January 25, 2018
Especially Worthy of Scrutiny
Originally published August 4, 2008
image by Bob Pilz
There is almost nothing as large as Bailly on the easily seen parts of the nearside. Bailly's diameter is about 300 km, and only four other nearside craters are larger than 200 km: Deslandres, Clavius, Grimaldi and Schickard. Bob provides a glorious view across the vast feature that Elger said was especially worthy of scrutiny. The far wall is best seen (because its aimed at us) and shows some remnant terraces and a local high spot. The floor of Bailly is mostly unremarkable, but there is a suggestion that the outer third of the floor is less rugged and has fewer craters than the inner part. And that is true, for Bailly is a two-ring impact basin, whose fragmentary inner ring is best visible from an overhead view. A good model for the a two-ring basin is the one directly in front of Bailly. The Schiller-Zucchius Basin is 335 km in diameter with a rather massive 175 km inner ring. Bob's image shows the best preserved pieces of the outer and inner rings at bottom left. His low-Sun view captures the smaller dimple that may be yet another, lava-flooded inner, inner ring. So Bailly doesn't belong in the list of largest nearside craters because it is really a basin, and - surprise - so is Grimaldi, whose 230 wide rim is actually an inner ring of a 440 km diameter basin. The largest nearside crater is thus Deslandres... but I bet it is a basin too, whose inner ring is mostly gone.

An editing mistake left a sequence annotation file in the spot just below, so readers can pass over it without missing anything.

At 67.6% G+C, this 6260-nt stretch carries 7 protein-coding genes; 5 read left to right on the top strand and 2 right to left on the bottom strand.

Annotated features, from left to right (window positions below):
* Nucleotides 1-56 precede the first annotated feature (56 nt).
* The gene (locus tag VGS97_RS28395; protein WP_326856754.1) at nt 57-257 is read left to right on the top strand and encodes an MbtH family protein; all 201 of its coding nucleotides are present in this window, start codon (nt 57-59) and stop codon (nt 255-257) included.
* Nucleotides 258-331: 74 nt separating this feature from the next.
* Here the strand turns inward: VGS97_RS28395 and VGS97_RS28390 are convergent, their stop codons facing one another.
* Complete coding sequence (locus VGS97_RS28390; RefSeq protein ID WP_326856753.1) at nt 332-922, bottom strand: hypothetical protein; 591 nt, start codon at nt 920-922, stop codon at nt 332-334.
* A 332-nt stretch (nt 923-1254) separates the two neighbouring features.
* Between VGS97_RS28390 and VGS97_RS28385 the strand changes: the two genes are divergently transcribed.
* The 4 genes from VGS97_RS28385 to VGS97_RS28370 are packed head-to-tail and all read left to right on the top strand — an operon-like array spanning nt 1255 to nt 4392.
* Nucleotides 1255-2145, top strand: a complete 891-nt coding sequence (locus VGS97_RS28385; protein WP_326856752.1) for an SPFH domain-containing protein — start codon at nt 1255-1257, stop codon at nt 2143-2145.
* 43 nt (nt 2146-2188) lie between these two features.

2008/07/28, ~10:23 UT. 200mm f/6 Newtonian, Televue 2.5X Barlow, DMK 21BF04 B/W camera, Blue IR-block. Taken from Lat: 35 degrees 36 minutes N, Long: 82 degrees 33 minutes W, Elev: ~850m
Rükl plate 71
Opposite illumination view
Yesterday's LPOD: Rim Peaks?
Tomorrow's LPOD: Aristarchian Colors